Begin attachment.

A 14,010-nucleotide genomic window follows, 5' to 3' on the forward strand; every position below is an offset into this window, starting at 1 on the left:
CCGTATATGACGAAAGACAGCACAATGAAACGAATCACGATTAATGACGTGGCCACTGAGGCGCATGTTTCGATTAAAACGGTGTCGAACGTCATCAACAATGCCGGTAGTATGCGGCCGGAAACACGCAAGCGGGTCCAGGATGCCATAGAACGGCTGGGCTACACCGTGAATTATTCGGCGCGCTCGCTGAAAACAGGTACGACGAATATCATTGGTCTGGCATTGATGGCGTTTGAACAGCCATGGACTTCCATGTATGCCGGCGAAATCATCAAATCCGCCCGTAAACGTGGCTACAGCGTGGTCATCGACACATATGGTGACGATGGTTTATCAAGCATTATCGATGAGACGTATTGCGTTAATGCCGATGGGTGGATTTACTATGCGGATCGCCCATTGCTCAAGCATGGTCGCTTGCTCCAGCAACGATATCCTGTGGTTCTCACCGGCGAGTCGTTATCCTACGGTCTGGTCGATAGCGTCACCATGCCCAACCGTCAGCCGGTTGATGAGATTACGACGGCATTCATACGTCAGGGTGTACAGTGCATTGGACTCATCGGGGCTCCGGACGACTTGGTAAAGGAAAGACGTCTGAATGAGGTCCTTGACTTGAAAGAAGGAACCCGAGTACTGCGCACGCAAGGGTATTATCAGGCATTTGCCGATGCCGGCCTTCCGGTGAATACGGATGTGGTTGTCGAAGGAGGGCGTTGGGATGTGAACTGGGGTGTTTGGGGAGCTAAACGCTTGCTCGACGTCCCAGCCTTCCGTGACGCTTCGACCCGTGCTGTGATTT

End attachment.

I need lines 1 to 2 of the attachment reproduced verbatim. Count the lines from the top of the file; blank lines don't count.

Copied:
A 14,010-nucleotide genomic window follows, 5' to 3' on the forward strand; every position below is an offset into this window, starting at 1 on the left:
CCGTATATGACGAAAGACAGCACAATGAAACGAATCACGATTAATGACGTGGCCACTGAGGCGCATGTTTCGATTAAAACGGTGTCGAACGTCATCAACAATGCCGGTAGTATGCGGCCGGAAACACGCAAGCGGGTCCAGGATGCCATAGAACGGCTGGGCTACACCGTGAATTATTCGGCGCGCTCGCTGAAAACAGGTACGACGAATATCATTGGTCTGGCATTGATGGCGTTTGAACAGCCATGGACTTCCATGTATGCCGGCGAAATCATCAAATCCGCCCGTAAACGTGGCTACAGCGTGGTCATCGACACATATGGTGACGATGGTTTATCAAGCATTATCGATGAGACGTATTGCGTTAATGCCGATGGGTGGATTTACTATGCGGATCGCCCATTGCTCAAGCATGGTCGCTTGCTCCAGCAACGATATCCTGTGGTTCTCACCGGCGAGTCGTTATCCTACGGTCTGGTCGATAGCGTCACCATGCCCAACCGTCAGCCGGTTGATGAGATTACGACGGCATTCATACGTCAGGGTGTACAGTGCATTGGACTCATCGGGGCTCCGGACGACTTGGTAAAGGAAAGACGTCTGAATGAGGTCCTTGACTTGAAAGAAGGAACCCGAGTACTGCGCACGCAAGGGTATTATCAGGCATTTGCCGATGCCGGCCTTCCGGTGAATACGGATGTGGTTGTCGAAGGAGGGCGTTGGGATGTGAACTGGGGTGTTTGGGGAGCTAAACGCTTGCTCGACGTCCCAGCCTTCCGTGACGCTTCGACCCGTGCTGTGATTT